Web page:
Maine’s Lobster Industry is Feeling the Pinch

We have to go where the lobsters want to go…the rockier, the craggier, that’s where we want to be putting our traps,” says Ali Desjardin, as she pulls up a lobster trap from the ocean floor. She grabs a gauge to measure the area from the rear of the eye socket down the length of the back. Any lobsters kept must have backs between 3¼ inches and five inches (12.7cm) long. Everything else is returned to the sea. Females carrying eggs are also tossed back, a regulation Maine lobstermen put in place in 1872. Lobstermen notch females with a v to indicate to other fishermen that they are needed breeders. A purple rope, known as a line, attaches the trap to a floating buoy. Allegations about this line are rocking the entire lobster industry in Maine.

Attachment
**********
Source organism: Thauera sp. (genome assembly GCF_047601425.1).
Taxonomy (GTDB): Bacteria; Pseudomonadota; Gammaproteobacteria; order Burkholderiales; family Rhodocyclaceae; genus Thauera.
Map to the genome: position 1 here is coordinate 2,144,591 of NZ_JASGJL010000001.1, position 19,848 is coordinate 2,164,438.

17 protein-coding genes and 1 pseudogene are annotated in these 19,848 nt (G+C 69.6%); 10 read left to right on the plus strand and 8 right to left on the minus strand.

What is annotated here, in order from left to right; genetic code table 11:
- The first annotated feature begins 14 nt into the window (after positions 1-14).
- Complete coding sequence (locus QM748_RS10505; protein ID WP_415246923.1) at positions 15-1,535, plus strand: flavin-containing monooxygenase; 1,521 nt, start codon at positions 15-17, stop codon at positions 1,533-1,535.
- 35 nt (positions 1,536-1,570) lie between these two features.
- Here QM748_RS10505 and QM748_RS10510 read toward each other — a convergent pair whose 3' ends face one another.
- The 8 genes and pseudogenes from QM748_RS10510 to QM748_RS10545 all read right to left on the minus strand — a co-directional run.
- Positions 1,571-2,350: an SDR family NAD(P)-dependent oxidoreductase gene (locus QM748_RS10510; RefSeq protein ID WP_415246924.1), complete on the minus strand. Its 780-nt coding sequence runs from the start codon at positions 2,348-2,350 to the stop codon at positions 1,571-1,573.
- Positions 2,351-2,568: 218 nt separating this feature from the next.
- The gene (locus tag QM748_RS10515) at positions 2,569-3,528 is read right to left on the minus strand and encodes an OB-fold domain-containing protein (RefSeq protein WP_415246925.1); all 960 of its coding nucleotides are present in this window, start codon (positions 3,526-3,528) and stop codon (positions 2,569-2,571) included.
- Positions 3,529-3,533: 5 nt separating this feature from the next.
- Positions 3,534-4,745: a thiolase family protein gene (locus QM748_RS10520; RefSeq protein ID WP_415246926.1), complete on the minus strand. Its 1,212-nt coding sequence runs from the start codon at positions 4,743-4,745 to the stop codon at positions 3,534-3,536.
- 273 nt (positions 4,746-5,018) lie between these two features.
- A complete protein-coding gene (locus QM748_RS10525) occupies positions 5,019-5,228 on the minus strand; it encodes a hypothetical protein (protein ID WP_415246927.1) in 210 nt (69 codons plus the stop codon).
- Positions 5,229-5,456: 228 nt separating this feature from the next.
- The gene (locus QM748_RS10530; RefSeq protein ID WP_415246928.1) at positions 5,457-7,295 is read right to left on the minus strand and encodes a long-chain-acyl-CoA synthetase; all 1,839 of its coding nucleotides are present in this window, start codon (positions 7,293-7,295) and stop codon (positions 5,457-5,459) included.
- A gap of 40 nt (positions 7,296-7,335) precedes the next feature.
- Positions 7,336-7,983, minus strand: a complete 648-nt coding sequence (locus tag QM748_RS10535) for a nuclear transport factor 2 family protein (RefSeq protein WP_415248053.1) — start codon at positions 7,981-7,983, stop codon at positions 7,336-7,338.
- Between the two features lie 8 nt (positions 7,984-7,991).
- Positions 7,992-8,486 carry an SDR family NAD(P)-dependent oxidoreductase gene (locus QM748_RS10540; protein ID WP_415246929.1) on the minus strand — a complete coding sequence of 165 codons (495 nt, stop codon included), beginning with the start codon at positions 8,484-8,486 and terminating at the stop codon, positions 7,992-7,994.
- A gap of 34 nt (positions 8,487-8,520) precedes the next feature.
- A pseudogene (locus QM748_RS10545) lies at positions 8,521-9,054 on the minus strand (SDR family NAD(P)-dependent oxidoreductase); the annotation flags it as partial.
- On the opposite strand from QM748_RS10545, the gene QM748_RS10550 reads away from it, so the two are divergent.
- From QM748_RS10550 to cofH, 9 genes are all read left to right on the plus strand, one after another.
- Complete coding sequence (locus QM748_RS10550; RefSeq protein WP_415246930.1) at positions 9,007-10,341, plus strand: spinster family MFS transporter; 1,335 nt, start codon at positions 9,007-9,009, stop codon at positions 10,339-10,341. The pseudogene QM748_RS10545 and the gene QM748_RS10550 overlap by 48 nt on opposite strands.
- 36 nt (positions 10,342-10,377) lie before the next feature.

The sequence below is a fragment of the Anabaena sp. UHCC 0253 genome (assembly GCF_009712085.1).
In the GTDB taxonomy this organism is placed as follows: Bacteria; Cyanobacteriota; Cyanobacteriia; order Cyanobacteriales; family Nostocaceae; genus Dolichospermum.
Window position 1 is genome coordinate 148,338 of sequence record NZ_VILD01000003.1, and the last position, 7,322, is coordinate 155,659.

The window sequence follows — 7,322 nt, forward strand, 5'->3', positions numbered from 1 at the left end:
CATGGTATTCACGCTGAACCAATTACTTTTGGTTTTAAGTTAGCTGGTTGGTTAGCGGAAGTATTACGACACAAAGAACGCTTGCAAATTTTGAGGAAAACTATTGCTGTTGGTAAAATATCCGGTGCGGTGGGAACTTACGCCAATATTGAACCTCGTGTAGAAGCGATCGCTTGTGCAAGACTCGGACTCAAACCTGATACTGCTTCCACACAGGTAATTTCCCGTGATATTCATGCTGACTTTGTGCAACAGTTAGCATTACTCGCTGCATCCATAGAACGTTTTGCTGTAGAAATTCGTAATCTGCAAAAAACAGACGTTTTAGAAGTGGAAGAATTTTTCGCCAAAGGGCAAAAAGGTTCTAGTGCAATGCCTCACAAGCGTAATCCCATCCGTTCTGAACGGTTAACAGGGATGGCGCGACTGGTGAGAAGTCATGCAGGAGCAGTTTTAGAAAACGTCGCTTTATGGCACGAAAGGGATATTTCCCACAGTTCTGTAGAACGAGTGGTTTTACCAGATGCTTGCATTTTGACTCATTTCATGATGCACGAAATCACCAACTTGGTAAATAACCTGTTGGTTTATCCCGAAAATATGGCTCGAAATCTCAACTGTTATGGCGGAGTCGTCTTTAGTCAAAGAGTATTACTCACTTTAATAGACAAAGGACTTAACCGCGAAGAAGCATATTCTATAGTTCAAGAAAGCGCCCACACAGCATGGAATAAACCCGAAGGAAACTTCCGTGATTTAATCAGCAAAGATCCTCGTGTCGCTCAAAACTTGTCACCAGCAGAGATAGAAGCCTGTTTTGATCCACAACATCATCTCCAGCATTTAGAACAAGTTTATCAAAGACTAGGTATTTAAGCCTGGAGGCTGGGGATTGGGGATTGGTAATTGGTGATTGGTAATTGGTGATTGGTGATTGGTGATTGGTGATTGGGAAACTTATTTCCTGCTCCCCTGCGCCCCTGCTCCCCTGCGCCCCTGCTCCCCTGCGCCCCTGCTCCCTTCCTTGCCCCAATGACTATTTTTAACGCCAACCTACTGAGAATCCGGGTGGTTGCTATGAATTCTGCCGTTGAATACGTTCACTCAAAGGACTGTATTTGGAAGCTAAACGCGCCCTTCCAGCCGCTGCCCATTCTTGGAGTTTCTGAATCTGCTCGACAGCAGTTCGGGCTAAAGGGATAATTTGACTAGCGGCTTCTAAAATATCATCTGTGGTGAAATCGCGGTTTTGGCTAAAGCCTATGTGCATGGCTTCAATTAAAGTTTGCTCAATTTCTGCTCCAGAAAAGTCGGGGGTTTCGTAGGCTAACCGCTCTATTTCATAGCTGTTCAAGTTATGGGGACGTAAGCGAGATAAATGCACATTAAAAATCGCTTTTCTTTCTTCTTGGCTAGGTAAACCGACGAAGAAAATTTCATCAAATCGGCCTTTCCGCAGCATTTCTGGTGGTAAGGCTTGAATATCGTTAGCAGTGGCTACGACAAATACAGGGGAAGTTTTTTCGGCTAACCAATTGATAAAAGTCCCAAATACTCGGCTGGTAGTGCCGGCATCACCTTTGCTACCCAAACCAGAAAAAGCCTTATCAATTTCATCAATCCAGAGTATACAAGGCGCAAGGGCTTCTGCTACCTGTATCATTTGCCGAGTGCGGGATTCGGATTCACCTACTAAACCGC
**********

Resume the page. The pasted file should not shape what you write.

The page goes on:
Earlier this month Monterey Bay Aquarium’s Seafood Watch, a California programme which advises consumers and businesses on what marine life to eat, placed the Atlantic lobster on its “avoid” list. According to Seafood Watch, the lines used in lobster fishing can entangle the endangered North Atlantic right whale. Outraged Maine lobstermen say they have not had an entanglement with a right whale in nearly two decades. Most say they have never even seen one. “It’s been extraordinarily frustrating,” says Patrice McCarron of the Maine Lobstermen’s Association, an advocacy group. “We pride ourselves on being stewards of the resource.”

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